Suggested Readings in the History of Neuropsychoanalysis
The evolution of neuropsychoanalysis as an interdisciplinary field has already taken a fascinating journey. Its development has been spearheaded by pioneering researchers and clinicians, developing intriguing hypotheses and sometimes generating groundbreaking, as well as controversial, insights.
The paths travelled in bringing the world of subjective experience into dialogue with neuroscientific disciplines are many. This reading list features work that has considered the theoretical, social, and scientific implications of the numerous branches of our multidisciplinary endeavor. These readings are relevant to anyone interested in understanding what neuropsychoanalysis is, what subject matter it involves, and how it has influenced contemporary understandings in psychoanalysis and various neuroscientific disciplines.
Note: the links provided in this list go to the “version of record,” and may require subscriptions in many cases. Due to copyright rules, we are unable to provide the PDFs of most of these papers. If you would like to recommend additional readings, have PDFs that are authorized for public sharing, or wish to make any suggestions for revisions, please email Dr. Ross Balchin at firstname.lastname@example.org.
Fotopoulou, A., Pfaff, D., & Conway, M.A. (2012). From the couch to the lab: Trends in psychodynamic neuroscience. Oxford, UK: Oxford University Press.
Schwartz, C. (2015). In the Mind Fields: Exploring the New Science of Neuropsychoanalysis. New York: Pantheon Books.
Journal articles and book chapters
Blass, R. B., & Carmeli, Z. V. I. (2007). The case against neuropsychoanalysis: On fallacies underlying psychoanalysis’ latest scientific trend and its negative impact on psychoanalytic discourse. International Journal of Psychoanalysis, 88, 19-40. http://onlinelibrary.wiley.com/doi/10.1516/6NCA-A4MA-MFQ7-0JTJ/abstract
Bazan, A. (2011). The grand challenge for psychoanalysis – and neuropsychoanalysis: Taking on the game. Frontiers in Psychology, 2, 220. http://doi.org/10.3389/fpsyg.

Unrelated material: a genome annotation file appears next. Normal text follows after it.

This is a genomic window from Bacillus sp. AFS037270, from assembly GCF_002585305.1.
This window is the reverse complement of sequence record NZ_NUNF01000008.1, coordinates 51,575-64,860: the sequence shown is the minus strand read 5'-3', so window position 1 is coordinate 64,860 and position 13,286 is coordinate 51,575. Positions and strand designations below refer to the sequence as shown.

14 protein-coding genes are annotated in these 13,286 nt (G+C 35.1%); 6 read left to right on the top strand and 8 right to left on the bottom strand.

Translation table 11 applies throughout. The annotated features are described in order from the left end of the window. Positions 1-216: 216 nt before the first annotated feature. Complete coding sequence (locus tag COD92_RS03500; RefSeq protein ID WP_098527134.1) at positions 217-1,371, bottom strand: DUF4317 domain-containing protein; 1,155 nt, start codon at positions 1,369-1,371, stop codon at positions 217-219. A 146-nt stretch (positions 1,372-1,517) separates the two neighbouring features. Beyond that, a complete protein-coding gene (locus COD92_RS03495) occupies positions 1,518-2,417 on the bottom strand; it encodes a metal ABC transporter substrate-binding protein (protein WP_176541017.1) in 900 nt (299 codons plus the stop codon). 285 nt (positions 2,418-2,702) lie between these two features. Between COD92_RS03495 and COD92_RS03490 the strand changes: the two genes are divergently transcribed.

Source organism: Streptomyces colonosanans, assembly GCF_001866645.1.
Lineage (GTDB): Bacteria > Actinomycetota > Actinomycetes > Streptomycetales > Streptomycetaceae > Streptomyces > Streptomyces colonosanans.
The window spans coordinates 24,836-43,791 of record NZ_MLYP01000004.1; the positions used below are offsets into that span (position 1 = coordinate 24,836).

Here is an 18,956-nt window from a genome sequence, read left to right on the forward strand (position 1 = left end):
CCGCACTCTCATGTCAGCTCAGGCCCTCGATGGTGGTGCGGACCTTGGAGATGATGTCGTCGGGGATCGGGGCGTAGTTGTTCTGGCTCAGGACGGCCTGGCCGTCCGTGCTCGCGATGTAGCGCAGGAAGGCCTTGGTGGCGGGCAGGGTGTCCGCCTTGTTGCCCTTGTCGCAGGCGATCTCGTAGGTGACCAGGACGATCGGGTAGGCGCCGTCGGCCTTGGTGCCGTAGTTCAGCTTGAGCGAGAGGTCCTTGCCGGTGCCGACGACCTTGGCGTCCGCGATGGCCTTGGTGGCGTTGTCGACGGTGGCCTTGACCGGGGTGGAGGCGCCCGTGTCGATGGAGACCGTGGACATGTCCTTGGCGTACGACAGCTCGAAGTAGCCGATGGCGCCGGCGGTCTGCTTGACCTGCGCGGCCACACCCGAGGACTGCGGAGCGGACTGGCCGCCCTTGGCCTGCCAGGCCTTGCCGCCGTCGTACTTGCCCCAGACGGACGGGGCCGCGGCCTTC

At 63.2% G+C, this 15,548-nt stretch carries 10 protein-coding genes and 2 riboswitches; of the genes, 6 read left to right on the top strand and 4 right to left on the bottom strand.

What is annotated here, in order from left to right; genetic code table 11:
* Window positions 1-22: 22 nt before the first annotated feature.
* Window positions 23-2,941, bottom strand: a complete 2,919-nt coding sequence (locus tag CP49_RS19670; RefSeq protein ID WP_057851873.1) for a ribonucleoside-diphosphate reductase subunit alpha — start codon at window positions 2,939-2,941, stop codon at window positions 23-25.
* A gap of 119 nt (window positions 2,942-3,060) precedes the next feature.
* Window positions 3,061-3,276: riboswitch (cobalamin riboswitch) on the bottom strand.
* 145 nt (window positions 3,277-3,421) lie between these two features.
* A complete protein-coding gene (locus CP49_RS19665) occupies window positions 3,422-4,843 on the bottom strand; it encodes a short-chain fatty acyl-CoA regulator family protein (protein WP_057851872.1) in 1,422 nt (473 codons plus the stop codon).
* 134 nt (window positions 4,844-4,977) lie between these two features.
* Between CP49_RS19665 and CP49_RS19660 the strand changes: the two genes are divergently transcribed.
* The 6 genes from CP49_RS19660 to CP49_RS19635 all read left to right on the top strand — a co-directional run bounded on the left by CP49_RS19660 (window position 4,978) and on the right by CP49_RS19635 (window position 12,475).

Bazan, A., & Detandt, S. (2017). The grand challenge for psychoanalysis and neuropsychoanalysis: A science of the subject. Frontiers in Psychology, 8, 1259. https://doi.org/10.3389/fpsyg.2017.01259
Bazan, A. (2018). Psychoanalysis and academia: Psychoanalysis at the crossroads between exact and human sciences. International Forum of Psychoanalysis, 27, 90-97. https://doi.org/10.1080/0803706X.2017.1392040
Fotopoulou, A. (2012). The history and progress of neuropsychoanalysis. In: A. Fotopoulou, D. Pfaff, & M.A. Conway (Eds.), From the couch to the lab: Trends in psychodynamic neuroscience (pp. 12-24). Oxford, UK: Oxford University Press. http://www.amazon.com/From-Couch-Lab-Psychodynamic-Neuroscience/dp/019960052X
Northoff, G. (2012). Psychoanalysis and the brain – why did Freud abandon neuroscience? Frontiers in Psychology, 3, 71. http://doi.org/10.3389/fpsyg.
Yovell, Y., Solms, M., & Fotopoulou, A. (2015). The case for neuropsychoanalysis: Why a dialogue with neuroscience is necessary but not sufficient for psychoanalysis. The International Journal of Psychoanalysis. http://doi.org/10.1111/1745-
Solms, M. (2004). Freud Returns. Scientific American, 290, 82-88. http://www.scientificamerican.com/article/freud-returns/
Solms, M., & Turnbull, O.H. (2011). What Is Neuropsychoanalysis? Neuropsychoanalysis, 13, 133-145. http://dx.doi.org/10.1080/15294145.2011.10773670
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